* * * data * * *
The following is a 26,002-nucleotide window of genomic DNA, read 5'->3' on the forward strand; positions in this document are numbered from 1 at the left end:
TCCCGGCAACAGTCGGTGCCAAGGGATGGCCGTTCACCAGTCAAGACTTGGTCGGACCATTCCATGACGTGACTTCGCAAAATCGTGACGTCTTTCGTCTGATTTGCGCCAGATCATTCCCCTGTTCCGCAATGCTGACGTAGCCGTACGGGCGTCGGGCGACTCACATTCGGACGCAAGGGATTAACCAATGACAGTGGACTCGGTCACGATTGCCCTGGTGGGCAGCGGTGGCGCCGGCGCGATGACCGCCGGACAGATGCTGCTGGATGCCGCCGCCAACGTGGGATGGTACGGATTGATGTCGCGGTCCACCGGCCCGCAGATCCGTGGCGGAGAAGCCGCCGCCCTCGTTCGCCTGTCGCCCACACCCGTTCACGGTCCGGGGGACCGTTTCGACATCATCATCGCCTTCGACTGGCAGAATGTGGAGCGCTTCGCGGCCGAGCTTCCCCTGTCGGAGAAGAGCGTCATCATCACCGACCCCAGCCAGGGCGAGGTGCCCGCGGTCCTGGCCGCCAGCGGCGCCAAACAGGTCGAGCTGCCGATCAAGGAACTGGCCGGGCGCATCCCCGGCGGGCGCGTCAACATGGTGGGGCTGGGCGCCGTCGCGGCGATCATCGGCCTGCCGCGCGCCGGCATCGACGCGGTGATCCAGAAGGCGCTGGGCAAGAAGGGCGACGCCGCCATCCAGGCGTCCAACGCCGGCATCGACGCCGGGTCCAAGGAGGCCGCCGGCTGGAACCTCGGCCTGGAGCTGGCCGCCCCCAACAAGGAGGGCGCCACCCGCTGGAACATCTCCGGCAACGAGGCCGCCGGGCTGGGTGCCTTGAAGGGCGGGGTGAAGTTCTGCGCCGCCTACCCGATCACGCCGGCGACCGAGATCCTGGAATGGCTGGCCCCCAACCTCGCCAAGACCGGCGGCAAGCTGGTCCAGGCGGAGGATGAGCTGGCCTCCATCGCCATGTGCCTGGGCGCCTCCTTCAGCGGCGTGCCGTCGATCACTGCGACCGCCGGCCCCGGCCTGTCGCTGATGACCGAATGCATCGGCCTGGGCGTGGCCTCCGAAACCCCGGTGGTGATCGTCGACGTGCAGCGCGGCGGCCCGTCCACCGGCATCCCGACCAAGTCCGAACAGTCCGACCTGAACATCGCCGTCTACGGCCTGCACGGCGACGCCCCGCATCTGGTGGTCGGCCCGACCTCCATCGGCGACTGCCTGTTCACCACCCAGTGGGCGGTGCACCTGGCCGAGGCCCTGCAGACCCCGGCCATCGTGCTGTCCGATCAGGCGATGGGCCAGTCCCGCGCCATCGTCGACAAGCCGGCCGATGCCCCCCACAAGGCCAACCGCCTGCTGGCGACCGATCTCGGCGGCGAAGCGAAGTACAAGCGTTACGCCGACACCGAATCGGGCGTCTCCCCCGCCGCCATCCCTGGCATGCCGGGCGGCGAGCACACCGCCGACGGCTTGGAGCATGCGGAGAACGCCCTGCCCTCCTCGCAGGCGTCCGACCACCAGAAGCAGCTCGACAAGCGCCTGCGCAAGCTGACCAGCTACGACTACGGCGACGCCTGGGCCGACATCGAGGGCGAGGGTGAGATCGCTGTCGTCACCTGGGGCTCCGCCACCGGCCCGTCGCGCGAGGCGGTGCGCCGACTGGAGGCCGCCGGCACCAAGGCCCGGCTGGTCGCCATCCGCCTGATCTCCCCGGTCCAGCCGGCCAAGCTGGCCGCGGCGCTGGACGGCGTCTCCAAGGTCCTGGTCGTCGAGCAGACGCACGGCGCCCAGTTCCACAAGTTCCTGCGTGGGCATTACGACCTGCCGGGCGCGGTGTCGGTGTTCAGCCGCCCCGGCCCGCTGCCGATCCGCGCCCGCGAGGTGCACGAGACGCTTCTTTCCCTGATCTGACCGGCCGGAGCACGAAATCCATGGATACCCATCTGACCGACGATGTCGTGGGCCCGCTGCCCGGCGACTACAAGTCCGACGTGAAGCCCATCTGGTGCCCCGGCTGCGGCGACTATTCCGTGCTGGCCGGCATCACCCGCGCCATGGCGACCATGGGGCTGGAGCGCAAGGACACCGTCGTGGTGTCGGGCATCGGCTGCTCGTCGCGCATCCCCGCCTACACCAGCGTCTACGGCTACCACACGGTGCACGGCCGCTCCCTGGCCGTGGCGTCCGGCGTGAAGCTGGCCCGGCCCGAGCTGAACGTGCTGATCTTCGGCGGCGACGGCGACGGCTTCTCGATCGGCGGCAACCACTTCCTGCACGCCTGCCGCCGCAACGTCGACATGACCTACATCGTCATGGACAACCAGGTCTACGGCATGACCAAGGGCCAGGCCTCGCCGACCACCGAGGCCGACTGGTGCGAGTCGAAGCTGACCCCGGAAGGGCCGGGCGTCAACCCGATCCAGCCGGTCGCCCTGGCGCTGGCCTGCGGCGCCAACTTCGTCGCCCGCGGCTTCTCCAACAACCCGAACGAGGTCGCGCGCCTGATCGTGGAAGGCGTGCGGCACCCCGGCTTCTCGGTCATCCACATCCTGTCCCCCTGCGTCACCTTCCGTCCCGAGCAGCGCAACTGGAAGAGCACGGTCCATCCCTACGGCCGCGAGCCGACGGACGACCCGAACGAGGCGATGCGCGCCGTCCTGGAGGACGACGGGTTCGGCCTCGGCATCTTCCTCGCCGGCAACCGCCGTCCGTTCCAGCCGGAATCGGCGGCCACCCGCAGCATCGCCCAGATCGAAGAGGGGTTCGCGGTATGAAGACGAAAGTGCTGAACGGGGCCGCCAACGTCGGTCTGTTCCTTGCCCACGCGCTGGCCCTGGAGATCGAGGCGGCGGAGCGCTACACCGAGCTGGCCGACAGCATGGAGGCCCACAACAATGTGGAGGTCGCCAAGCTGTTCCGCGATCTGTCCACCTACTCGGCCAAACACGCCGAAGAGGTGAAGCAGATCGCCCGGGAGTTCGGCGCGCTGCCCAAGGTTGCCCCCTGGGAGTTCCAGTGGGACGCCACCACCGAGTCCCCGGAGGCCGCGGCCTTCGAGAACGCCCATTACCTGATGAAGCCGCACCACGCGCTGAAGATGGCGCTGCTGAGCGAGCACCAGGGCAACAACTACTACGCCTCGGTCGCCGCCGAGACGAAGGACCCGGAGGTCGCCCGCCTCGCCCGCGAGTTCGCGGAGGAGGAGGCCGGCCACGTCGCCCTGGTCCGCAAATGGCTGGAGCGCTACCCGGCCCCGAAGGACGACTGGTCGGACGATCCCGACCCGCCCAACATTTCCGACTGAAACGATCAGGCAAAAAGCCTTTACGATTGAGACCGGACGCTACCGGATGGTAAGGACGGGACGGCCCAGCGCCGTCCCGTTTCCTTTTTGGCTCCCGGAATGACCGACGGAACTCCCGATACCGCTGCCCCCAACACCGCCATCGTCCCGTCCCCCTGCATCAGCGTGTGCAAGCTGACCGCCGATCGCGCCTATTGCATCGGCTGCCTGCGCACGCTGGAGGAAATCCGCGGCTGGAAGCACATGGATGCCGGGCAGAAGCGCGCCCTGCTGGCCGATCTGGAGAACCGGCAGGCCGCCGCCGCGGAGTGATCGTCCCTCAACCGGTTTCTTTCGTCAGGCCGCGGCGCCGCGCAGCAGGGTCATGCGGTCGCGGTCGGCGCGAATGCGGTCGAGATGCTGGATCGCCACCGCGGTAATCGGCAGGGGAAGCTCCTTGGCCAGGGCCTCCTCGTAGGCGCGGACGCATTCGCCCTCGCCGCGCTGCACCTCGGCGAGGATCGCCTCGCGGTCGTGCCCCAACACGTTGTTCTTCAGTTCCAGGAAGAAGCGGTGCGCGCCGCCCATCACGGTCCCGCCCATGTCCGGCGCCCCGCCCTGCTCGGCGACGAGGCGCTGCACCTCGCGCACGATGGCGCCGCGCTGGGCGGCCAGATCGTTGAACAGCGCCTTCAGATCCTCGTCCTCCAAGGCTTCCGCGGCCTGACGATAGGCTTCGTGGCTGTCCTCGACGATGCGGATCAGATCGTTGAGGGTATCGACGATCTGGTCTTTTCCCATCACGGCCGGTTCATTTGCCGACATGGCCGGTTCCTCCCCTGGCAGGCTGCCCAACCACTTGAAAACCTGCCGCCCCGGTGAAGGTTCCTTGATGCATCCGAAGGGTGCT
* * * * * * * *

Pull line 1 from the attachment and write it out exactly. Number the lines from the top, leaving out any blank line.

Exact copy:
The following is a 26,002-nucleotide window of genomic DNA, read 5'->3' on the forward strand; positions in this document are numbered from 1 at the left end: